Building began on the Battleship North Carolina in 1937 and she was commissioned on April 9th, 1941. North Carolina participated in every major naval offensive in the Pacific during WWII and earned 15 battle stars. She steamed over 300,000 miles and survived many close calls, including a Japanese torpedo strike. North Carolina was decommissioned June 27th, 1947 and placed in the Inactive Reserve Fleet in Bayonne, New Jersey. In 1960 the US Navy announced it intended to scrap North Carolina. The citizens of NC mounted a brief and successful campaign to bring the ship to North Carolina and to preserve her as the state's premier war memorial and tourist site. The ship opened to the public in October 1961 and sits in the Cape Fear River across from downtown Wilmington!
The battleship contained a post office, dentist and medical facilities with operating room, print shop, butcher shop, coding room, chapel, bakery and much more! It was essentially a floating town!
This was the first day I've come this year. When I got here no eagles were visible, but I figured (correctly) that one was hidden sitting on the nest. Within 5 minutes I saw an eagle fly in from up-river and land on the tower. After a minute, the eagle that had been sitting on the nest appeared and took off down-river. It was then that the other eagle took off and circled the tower twice before landing in the nest to provide nesting duties! The first two shots from 2016 show the eagle circling.
One adult was perched atop the tower as the juvenile stayed in the nest. About an hour after I arrived with little action, the adult took off and flew south above the canal. The pictures from today show him in-flight. At that time the juvenile was alone. He seemed to began to exercise by spreading and flapping his wings, and by bouncing up and down on the rails near his nest. Eventually he settled back in his nest, possibly waiting for a return meal.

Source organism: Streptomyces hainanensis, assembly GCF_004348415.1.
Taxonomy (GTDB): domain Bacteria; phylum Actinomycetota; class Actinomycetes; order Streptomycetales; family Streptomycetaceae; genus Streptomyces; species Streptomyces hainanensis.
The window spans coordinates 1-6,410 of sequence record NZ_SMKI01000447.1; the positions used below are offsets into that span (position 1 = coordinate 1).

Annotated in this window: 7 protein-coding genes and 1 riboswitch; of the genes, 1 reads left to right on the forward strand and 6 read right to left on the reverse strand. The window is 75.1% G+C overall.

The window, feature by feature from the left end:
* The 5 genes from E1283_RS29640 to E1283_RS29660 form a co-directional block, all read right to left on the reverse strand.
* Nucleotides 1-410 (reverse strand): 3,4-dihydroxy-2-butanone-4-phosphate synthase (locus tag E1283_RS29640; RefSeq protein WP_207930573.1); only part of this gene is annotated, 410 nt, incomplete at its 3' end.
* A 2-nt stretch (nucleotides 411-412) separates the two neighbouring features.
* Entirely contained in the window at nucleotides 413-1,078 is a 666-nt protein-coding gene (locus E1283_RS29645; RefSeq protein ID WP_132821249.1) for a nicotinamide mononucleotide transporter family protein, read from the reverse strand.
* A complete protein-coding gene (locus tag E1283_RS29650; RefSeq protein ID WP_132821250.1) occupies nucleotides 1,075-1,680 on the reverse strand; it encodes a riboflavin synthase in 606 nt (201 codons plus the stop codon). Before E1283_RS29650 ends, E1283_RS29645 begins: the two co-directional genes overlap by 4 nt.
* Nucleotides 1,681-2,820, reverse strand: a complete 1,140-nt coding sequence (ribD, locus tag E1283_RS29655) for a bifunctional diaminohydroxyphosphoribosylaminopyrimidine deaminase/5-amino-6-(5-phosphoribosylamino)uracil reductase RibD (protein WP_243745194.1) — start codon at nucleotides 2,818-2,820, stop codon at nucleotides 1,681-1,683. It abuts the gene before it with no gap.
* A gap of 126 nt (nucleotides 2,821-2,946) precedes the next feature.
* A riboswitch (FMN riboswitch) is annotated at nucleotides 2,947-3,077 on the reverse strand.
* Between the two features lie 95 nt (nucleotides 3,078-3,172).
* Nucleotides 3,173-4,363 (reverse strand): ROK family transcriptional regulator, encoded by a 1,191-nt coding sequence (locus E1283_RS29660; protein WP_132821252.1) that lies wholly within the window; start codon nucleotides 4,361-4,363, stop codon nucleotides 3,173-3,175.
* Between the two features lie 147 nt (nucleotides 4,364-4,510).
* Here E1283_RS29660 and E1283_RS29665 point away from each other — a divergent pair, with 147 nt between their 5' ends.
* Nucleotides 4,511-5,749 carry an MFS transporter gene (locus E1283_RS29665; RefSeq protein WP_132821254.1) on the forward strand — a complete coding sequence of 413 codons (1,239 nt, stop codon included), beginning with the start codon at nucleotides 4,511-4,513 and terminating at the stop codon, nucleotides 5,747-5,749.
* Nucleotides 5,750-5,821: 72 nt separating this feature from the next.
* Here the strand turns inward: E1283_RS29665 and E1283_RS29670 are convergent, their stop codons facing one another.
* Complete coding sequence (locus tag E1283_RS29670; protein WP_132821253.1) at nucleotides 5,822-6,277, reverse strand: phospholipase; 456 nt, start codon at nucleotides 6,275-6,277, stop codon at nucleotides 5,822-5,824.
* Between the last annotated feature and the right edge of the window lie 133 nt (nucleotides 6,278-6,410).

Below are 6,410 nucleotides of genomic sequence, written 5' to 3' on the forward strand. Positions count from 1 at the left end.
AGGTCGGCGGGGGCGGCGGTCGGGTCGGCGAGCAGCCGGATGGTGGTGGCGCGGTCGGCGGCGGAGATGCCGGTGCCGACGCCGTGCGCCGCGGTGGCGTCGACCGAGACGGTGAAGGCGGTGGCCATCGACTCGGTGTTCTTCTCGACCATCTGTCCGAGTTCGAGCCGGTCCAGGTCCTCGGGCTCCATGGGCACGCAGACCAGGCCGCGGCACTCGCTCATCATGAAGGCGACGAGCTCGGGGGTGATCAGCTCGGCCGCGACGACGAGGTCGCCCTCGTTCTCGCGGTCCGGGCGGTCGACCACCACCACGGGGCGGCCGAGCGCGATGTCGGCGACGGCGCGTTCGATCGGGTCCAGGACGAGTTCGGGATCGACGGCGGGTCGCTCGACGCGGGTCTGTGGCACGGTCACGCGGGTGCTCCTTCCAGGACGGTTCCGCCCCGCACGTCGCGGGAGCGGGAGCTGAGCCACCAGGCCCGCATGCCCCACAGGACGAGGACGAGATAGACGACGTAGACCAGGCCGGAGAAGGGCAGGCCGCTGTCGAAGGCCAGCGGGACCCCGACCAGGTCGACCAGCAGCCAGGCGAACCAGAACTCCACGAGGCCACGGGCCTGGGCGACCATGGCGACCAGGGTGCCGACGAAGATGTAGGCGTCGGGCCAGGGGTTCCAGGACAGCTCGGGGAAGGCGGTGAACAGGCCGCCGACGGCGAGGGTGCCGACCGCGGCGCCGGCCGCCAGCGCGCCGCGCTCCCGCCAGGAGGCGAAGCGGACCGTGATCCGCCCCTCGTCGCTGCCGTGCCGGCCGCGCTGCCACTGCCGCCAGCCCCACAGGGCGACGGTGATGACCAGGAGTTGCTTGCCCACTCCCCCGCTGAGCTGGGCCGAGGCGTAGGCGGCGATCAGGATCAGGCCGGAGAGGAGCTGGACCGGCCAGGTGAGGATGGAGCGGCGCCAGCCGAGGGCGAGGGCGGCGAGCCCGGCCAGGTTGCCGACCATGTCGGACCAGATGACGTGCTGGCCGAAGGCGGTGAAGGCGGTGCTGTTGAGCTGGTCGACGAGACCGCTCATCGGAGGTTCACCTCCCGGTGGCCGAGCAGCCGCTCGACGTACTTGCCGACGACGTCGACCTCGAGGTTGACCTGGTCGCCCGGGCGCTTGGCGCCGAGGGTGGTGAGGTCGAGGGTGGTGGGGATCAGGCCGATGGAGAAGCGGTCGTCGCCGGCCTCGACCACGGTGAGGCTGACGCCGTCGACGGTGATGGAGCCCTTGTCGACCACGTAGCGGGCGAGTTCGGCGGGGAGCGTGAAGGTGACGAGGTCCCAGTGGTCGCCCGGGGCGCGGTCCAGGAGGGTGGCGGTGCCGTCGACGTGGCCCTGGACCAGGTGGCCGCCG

Both adults left the nest for a time but unfortunately I wasn't able to get good shots of them. One appeared to be hanging out on the sycamore tree near the river, close by. The eaglet appeared a few times in the nest and stretched his wings. It's amazing how large this bird has gotten in such a short time. He seems to be almost as big as the adults!
We went for a walk along the canal early this morning and fortunately I brought my camera! On the way back from our walk, both adults were on the tower and within 2 minutes of me being there, one took off and began soaring around the tower and area, and then the other did the same thing! One eagle was actually being chased/harassed by a crow, as one of these pictures show! I still haven't seen the baby(ies) yet.
Today, 3/23 was the first day I've checked out the nest this year. I had heard different things about the eagles - that they had returned and were nesting, that they were still here but were nesting in New Hope, and that they were no longer here. Well it seems they are back and apparently caring for an egg(s) in the nest! When I first got here it didn't appear that there was anything in the nest - no activity. Then, I saw an adult fly by and land on the tower next to the nest! A few minutes later, another adult appeared from the nest and flew down river! Within one minute, the other eagle took its position on top of the nest out of sight, presumably keeping the egg(s) warm! How exciting!
Recently while walking along the canal in Lambertville, I was directed to a bald eagle's nest in the distance , perched high on a tower, by our Lambertville neighbor Lindsay as she was walking her two dogs Honey and Melody. Apparently half of Lambertville knows about this nest. I've been back many times to try and capture some of their activities, and watch the baby in the nest get bigger.
All of these pictures have been taken from May 31st through November 18th and I've tried to arrange them so the newest pictures are first, oldest last. . I am trying to post new images every couple of days, and they will be at the top of the gallery. Also, please click on a picture to expand it.
I have to emphasize that I've never gotten closer than the position shown in the first image of this 2014 gallery. It is very important to respect the birds and their nest, and to not interfere.
Thank you for viewing this gallery. If you have any comments or suggestions, I'd be happy to hear from you!
Thank you Lindsay!
LAST UPDATE: 03/23/2016